Clonal reproduction (%)
Conditional lifespan (mean ± SD)
5.4 ± 7.0
Produced through clonal reproduction
8.6 ± 8.6
Log2DM < 3
7.0 ± 7.6
3 ≤ log2DM < 5
8.7 ± 8.4
5 ≤ log2DM < 7
10.1 ± 8.8
Log2DM ≥ 7
10.7 ± 9.0
9.7 ± 8.4
There were not enough ramets present in all sub-enclosures to construct transition matrices for each year and sub-enclosure separately. We therefore pooled data for all sub-enclosures exposed to the same sheep density and treated the data as one population.
To estimate seed production, 100 reproducing ramets were collected in 2007 (evenly distributed among the nine sub-enclosures). The number of capsules and seeds were counted on each ramet in the laboratory. The number of intact seeds per capsule was not related to individual ramet size or to the number of capsules per individual, and did not vary significantly among the sheep density treatments (M. Evju, unpublished data). The data were therefore pooled to give a species-specific mean of 2.35 seeds per capsule, which was treated as constant over all years. To our knowledge, there are no studies of variation in seed set with local climate in G. sylvaticum, although the species has been found to have a higher seed number per capsule in high- than in low-light habitats (Korhonen et al. 2004). Thus, the between-year variation in seed production could be underestimated in our study.
Fecundity was expressed as the average number of seedlings (number of seeds × estimated seedling emergence rate) produced by a ramet in a given stage class. We calculated seedling emergence rates separately for each population and year as the number of seedlings in t + 1 divided by the number of seeds produced in t (recorded number of capsules × 2.35 seeds per capsule). Seeds germinated throughout the season (M. Evju, personal observation), and new plants at the late June census had sometimes passed the cotyledon stage. We therefore defined all small plants <1-year-old as seedlings. In the first year, non-cotyledon seedlings could not be distinguished from small plants, and we therefore used the population-specific mean of observations from 2003–2007 as estimates for transition probabilities from seedlings to all other stages for 2002–2003. Similarly, origin by clonal branching could not be decided in 2002, and we therefore used the population-specific mean of observations for 2003–2007 as estimates for transition probabilities from clonal offspring in 2002–2003.
Prolonged dormancy, i.e., failure to produce above-ground parts for one or several growing seasons (Lesica and Steele 1994) was observed in 102 of the 3117 transitions from stage to fate recorded in the study. Of these, only five plants went dormant for two consecutive growing seasons. Mortality rates for dormant ramets cannot be observed directly, but can be estimated (Kéry et al. 2005). We estimated mortality rates based on the assumption that ramets entering dormancy had the same mortality rates as non-dormant ramets, and thus calculated a weighted mean mortality as the life-stage specific mortality rate × the proportion of dormant plants from this life-stage class, summed over all life-stage classes. For transitions from the dormant stage at time t to all other stages at t + 1, we assumed that all transition rates were affected equally by mortality in the dormant stage and reduced them by subtracting from observed transition rates the estimated mortality rate (Evju et al. 2010). As transitions to dormancy could not be observed in the last transition period (2006–2007), pooled data from 2002–2006 were used to estimate transition rates from each life-stage class to dormancy for each population.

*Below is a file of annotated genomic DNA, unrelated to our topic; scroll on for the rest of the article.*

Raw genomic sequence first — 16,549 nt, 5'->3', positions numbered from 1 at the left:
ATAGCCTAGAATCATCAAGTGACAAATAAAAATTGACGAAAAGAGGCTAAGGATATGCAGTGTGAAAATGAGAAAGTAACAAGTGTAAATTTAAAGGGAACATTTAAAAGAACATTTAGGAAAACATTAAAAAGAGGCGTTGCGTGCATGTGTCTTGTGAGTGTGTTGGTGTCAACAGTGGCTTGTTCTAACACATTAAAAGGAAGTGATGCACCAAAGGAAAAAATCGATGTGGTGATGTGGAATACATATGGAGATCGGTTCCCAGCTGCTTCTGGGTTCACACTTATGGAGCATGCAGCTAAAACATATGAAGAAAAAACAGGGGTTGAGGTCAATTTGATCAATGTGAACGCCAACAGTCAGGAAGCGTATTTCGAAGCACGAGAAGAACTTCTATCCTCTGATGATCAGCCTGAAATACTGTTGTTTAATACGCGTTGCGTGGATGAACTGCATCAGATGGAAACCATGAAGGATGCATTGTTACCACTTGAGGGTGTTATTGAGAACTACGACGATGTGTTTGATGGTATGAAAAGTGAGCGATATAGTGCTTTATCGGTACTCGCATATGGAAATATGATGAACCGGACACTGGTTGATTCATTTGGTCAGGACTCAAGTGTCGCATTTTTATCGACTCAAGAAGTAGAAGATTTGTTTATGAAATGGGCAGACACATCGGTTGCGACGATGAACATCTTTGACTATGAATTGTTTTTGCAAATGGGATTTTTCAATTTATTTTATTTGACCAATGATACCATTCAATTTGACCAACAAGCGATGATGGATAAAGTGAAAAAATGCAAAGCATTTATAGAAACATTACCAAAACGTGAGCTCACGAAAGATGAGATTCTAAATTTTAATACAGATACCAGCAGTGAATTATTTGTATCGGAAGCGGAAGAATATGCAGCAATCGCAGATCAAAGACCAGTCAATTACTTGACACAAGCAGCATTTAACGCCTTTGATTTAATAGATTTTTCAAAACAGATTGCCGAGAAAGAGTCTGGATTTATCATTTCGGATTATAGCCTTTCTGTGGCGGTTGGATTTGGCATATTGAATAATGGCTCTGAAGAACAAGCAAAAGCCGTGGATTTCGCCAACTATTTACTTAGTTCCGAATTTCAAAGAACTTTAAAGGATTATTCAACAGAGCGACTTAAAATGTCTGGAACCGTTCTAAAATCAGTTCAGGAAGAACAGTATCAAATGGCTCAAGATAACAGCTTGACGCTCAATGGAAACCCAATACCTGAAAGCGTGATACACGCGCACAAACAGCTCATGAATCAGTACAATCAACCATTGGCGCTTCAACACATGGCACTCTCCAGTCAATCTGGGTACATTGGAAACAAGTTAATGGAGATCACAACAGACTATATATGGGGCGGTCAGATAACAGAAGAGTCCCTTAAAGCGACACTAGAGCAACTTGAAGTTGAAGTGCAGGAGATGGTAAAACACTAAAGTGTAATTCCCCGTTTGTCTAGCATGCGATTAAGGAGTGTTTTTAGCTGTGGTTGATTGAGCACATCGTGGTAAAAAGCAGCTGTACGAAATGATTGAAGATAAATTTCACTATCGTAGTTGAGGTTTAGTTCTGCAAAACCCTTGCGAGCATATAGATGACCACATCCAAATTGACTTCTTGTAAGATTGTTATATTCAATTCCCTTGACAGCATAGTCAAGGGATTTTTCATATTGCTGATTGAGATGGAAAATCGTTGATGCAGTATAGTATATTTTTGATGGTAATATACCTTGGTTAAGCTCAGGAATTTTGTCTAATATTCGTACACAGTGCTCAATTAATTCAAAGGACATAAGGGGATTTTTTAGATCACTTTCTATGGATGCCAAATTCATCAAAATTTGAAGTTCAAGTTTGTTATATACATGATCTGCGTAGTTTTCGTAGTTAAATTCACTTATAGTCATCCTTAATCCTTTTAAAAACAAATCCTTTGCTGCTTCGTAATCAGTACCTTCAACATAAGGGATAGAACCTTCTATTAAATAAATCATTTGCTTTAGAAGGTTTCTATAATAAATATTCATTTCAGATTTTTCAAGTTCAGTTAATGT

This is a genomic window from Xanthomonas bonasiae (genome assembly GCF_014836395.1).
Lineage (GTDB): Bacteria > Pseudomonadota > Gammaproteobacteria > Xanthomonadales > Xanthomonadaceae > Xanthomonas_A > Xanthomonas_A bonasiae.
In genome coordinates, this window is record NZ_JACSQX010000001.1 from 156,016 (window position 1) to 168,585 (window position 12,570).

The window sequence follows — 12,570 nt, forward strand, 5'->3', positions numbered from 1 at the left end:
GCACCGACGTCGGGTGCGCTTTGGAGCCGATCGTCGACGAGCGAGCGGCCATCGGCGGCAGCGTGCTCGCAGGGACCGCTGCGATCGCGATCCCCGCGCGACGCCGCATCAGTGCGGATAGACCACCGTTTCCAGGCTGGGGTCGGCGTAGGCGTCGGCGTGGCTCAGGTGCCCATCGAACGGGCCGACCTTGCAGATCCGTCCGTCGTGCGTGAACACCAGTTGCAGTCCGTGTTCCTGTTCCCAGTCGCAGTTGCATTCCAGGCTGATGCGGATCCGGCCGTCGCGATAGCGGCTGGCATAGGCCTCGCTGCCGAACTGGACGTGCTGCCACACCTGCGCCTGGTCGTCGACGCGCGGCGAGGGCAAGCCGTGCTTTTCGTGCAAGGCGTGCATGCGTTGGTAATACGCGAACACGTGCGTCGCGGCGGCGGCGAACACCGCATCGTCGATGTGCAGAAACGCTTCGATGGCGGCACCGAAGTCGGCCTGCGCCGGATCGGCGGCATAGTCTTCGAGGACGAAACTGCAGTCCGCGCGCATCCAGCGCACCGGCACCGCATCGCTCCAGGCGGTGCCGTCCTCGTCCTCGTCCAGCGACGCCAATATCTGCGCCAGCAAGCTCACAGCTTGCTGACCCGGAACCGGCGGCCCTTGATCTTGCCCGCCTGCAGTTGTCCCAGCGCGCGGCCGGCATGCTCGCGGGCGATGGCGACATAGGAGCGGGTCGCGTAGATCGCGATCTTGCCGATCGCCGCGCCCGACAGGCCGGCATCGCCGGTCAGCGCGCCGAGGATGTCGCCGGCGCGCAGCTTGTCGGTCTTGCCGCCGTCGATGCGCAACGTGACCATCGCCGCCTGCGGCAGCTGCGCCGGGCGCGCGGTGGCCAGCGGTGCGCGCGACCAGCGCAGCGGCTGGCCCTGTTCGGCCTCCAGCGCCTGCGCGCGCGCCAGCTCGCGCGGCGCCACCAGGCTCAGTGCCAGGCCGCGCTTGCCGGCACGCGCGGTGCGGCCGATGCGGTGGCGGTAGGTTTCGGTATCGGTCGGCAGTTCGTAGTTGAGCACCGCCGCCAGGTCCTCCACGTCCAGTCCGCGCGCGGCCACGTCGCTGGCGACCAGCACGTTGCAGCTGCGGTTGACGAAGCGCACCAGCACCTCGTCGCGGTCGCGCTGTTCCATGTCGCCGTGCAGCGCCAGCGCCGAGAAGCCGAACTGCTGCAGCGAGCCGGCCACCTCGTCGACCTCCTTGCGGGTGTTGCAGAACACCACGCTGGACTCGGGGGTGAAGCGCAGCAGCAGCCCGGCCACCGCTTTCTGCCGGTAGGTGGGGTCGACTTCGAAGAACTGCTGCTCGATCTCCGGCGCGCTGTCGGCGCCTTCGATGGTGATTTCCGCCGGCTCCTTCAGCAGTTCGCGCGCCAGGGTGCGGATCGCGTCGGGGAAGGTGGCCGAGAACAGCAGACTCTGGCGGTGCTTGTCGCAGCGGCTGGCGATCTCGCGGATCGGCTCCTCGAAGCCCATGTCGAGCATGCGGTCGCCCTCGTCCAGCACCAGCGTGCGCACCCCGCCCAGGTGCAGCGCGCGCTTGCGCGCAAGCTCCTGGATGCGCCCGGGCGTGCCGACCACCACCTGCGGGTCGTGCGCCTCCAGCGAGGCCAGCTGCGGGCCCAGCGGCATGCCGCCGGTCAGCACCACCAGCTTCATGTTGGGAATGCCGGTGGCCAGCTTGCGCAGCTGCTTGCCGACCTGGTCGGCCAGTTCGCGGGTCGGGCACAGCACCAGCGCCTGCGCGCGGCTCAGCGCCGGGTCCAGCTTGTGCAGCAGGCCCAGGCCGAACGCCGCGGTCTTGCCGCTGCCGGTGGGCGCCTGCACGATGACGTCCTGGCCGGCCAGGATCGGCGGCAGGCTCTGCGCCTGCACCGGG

In addition to pooling data for estimating seedling and clonal offspring transitions for 2002–2003 (see above), we used population-specific data pooled over years to estimate transition probabilities for stage classes containing less than seven ramets at time t (Online Resource 2). This was done for transitions from dormancy in one transition period in the high sheep density population, and in three transition periods in the low sheep density and no sheep populations. In addition, in the no sheep population the low number of clonal offspring prevented calculation of year-specific transition probabilities from this life-stage class (see Online Resource 2).
Statistical analyses and transition matrix modelling
We used generalised linear mixed-effect models (GLMM; Pinheiro and Bates 2000) to analyse the effects of sheep density, sheep grazing and local climate on survival, growth, flowering (probability of flowering and number of fruits produced) and clonal reproduction. As all vital rates were strongly size dependent (Table 2), we included plant size (log2DM) as a covariate in the analyses. Plant ID, plot and sub-enclosure were included as random factors in the models to account for repeated measurements on individual plants as well as the spatial dependency of plants within plots and plots within sub-enclosures. To describe local weather conditions, we used mean July temperature and total July precipitation as proxies for overall favourableness of growth during the growing season, representing mid-summer conditions during a short alpine growing season (cf., Callaghan et al. 1989). We tested for possible interactions between local climate and sheep density. Models were evaluated using AIC. The effect of sheep grazing on plant growth was analysed comparing size in t − 1 and t + 1 for plants that were grazed and ungrazed in t. In this analysis, we only included plants for which no grazing was recorded in t − 1 and t + 1, and for which we had reliable size estimates in all 3 years.